About the study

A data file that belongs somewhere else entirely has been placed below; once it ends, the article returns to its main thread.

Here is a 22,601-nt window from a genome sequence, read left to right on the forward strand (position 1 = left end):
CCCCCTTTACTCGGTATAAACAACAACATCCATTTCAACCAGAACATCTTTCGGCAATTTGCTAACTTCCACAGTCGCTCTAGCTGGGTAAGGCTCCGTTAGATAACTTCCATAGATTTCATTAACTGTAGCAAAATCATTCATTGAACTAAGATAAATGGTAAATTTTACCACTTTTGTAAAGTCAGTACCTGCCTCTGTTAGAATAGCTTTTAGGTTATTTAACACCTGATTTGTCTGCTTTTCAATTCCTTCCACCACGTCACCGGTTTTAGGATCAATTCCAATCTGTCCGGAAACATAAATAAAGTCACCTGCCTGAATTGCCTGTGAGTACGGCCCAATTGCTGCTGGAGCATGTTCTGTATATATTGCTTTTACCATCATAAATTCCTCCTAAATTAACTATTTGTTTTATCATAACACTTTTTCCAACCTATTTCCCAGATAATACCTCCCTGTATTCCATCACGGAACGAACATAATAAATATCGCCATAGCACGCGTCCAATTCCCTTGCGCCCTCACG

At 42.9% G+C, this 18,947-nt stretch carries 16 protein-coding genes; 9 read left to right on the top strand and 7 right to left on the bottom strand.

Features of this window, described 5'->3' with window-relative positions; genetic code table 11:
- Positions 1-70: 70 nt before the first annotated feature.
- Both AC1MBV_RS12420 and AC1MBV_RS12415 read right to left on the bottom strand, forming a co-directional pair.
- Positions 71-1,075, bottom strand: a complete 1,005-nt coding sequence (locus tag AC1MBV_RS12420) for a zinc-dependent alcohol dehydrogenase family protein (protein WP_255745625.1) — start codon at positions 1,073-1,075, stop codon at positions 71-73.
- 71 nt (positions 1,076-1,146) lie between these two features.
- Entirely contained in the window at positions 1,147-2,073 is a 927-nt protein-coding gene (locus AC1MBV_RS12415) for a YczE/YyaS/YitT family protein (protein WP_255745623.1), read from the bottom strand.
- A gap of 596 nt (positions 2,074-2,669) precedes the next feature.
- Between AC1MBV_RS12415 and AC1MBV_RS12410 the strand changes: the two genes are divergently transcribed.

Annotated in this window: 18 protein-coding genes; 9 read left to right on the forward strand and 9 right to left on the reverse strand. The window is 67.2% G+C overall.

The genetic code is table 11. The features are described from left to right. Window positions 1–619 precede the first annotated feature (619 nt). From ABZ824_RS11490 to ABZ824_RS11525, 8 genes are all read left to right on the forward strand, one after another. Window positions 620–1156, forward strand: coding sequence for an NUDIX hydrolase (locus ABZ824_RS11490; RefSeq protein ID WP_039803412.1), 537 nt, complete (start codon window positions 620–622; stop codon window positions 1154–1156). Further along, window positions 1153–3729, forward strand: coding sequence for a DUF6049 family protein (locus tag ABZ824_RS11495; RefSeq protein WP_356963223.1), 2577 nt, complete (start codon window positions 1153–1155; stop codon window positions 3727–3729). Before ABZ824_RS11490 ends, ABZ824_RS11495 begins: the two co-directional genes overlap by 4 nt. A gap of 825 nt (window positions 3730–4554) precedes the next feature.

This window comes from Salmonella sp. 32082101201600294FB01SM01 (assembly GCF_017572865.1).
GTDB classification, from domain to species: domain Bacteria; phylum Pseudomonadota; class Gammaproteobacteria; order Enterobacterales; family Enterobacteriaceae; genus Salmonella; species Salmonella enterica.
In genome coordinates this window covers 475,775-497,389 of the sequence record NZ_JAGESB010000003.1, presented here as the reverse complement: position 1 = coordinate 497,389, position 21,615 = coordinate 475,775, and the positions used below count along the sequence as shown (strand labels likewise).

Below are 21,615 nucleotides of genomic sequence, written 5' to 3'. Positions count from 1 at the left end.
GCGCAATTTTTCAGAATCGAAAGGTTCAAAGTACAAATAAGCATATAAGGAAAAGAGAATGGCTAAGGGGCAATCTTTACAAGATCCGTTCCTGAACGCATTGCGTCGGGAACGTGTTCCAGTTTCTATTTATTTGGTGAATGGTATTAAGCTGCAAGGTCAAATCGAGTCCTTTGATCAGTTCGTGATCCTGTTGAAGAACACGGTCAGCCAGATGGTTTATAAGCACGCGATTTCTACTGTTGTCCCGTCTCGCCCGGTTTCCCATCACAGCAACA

WINGS’ new report Infrastructure in Focus: A New Global Picture of Organizations Serving Philanthropy was developed from the survey responses of 63 WINGS members, along with results from surveys done with 19 academic institutions and 8 foundations supporting philanthropy infrastructure, the report shows a new global picture of organizations serving philanthropy presented in the 2014 report. It includes for the very first time the perspective from academic/ education institutions that teach and/or research philanthropy and funders of philanthropy infrastructure as first effort in the compilation of a more comprehensive picture of the contribution of these institutions to the field of philanthropy. The study has the purpose of increasing knowledge and understanding about the infrastructure of philanthropy, raising awareness of its importance, reflecting about what is needed to expand and strength philanthropy infrastructure and building the capacity of the field.